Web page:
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$15 Billion Settlement Proposed In Volkswagen Emissions Scandal


The U.S. government, today, announced a broad-reaching $14.7 billion settlement in the Vokswagen emissions cheating scandal. EPA Administrator Gina McCarthy outlined the heart of the agreement during a news conference this morning.


GINA MCCARTHY: VW will get its polluting cars off the road. Using the Clean Air Act, EPA has secured every consumer the choice of having VW buy back their car or their lease or modifying their car at no cost, if and when a modification to reduce emissions is approved.

WERTHEIMER: NPR's John Ydstie has been following this story. He joins us now. John, Gina McCarthy says the centerpiece says VW will buy back or fix these polluting cars. How many cars are we talking about? How much will the owners get?

JOHN YDSTIE, BYLINE: Well, the owners will get, in total, about $10 billion of this settlement dedicated to this part of the deal. It will involve 475,000 2-liter diesel cars, whose engines were fitted with this software allowing them to cheat on emissions tests. The owners of these cars will be able to decide whether to sell them back to Volkswagen or have the company fix them. Volkswagen has agreed to buy them back at the pre-scandal price, the price...

WERTHEIMER: That would be, like, up to $40,000, as I understand it.

YDSTIE: It could be - if a car was brand new. But the price would be the mid-September price last year. In addition to that payment for the car, VW will pay additional compensation to owners totaling between $5,100 and $10,000, depending on how old the car is. And the cars involved are model years 2009 to 2015. Owners who want their car fixed will get the same amount of additional compensation. Now, this deal does not include the VW vehicles with 3-liter diesel engines involved in the scandal, including VW, Audi Porsche SUVs. That deal's still being worked out.

WERTHEIMER: So that's $10 billion of this settlement. That's what it would be used for. What about the other 4.7 billion?

YDSTIE: Well, 2.7 billion would go toward remediating the pollution that these VW cars spewed into the atmosphere over the years. EPA Administrator Gina McCarthy says it's the largest single program to remediate air pollution in EPA history. My understanding is that states will be able to apply for grants to use this money for specific programs that they develop. The other $2 billion will go toward promoting the use of zero-emissions vehicles, like electric cars, both development of those cars and public relations campaigns promoting them.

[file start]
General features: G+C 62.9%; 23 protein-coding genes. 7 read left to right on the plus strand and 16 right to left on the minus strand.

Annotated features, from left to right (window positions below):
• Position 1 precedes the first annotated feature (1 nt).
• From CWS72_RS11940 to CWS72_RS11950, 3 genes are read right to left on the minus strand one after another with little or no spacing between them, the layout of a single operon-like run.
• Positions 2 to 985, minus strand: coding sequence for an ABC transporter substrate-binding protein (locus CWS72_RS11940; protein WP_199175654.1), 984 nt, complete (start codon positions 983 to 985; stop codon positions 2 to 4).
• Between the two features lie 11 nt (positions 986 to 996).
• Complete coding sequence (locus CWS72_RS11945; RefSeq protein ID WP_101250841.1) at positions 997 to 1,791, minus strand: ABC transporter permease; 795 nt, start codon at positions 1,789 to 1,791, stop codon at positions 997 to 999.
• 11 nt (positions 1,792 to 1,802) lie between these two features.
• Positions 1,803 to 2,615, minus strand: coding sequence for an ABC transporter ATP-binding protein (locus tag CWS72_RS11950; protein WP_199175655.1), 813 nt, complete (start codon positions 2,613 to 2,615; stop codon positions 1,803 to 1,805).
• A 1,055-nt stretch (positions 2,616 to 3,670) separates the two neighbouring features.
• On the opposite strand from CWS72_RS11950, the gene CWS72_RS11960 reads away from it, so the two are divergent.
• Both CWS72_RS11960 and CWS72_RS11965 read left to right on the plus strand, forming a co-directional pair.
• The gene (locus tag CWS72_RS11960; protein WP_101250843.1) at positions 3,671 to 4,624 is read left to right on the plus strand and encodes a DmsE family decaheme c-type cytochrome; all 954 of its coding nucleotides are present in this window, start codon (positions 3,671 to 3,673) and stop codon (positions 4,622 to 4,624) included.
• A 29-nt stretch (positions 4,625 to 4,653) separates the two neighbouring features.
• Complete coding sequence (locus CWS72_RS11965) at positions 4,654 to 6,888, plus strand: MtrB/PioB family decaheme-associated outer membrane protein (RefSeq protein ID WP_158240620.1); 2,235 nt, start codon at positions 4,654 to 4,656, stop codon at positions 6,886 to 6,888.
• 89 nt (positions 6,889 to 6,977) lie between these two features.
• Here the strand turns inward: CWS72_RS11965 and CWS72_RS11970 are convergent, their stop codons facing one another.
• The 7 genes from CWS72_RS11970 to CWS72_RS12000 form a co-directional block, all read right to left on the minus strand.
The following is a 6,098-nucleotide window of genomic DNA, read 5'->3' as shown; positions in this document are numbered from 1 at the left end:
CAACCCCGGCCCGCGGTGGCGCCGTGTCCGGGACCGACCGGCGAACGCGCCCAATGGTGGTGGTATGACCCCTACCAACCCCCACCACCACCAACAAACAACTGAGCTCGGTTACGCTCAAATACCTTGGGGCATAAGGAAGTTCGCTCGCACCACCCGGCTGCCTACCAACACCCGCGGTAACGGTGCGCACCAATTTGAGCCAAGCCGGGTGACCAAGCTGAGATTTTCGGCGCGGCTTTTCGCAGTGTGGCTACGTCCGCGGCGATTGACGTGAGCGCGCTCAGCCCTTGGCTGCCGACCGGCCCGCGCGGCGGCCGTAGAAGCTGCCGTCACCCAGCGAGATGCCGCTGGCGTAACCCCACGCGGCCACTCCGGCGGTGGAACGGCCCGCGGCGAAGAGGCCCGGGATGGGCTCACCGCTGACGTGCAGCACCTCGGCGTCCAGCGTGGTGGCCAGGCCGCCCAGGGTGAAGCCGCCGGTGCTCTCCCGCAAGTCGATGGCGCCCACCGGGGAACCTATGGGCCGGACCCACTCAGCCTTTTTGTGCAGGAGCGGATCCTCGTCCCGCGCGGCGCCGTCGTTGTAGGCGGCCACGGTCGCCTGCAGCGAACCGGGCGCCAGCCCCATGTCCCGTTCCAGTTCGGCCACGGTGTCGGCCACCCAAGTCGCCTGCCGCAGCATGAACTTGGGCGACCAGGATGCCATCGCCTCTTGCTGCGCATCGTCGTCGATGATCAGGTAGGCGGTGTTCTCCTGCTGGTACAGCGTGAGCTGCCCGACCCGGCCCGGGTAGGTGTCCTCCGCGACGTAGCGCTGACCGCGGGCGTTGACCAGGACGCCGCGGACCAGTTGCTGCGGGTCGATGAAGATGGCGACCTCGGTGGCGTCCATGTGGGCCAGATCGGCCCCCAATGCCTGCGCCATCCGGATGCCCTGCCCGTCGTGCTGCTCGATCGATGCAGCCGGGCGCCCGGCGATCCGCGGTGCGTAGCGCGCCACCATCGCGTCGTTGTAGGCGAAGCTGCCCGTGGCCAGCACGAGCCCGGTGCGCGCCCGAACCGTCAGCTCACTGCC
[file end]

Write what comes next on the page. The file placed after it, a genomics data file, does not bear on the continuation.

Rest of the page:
WERTHEIMER: What about holding executives responsible? Does anybody go to jail?

YDSTIE: Not as a result of this settlement. However, there are investigations underway in Germany and the U.S. that could end up in criminal charges against both executives and the company.

WERTHEIMER: Huge fine - could it put Volkswagen out of business?

YDSTIE: Most analysts would say no. VW is a huge, global company. The U.S. is actually a very small market for it. There's no question its brand will suffer. But I think we'll see how it goes over time.

WERTHEIMER: Thanks very much, John. John Ydstie is following this story for NPR News. Transcript provided by NPR, Copyright NPR.

John Ydstie has covered the economy, Wall Street, and the Federal Reserve at NPR for nearly three decades. Over the years, NPR has also employed Ydstie's reporting skills to cover major stories like the aftermath of Sept. 11, Hurricane Katrina, the Jack Abramoff lobbying scandal, and the implementation of the Affordable Care Act. He was a lead reporter in NPR's coverage of the global financial crisis and the Great Recession, as well as the network's coverage of President Trump's economic policies. Ydstie has also been a guest host on the NPR news programs Morning Edition, All Things Considered, and Weekend Edition. Ydstie stepped back from full-time reporting in late 2018, but plans to continue to contribute to NPR through part-time assignments and work on special projects.
As NPR's senior national correspondent, Linda Wertheimer travels the country and the globe for NPR News, bringing her unique insights and wealth of experience to bear on the day's top news stories.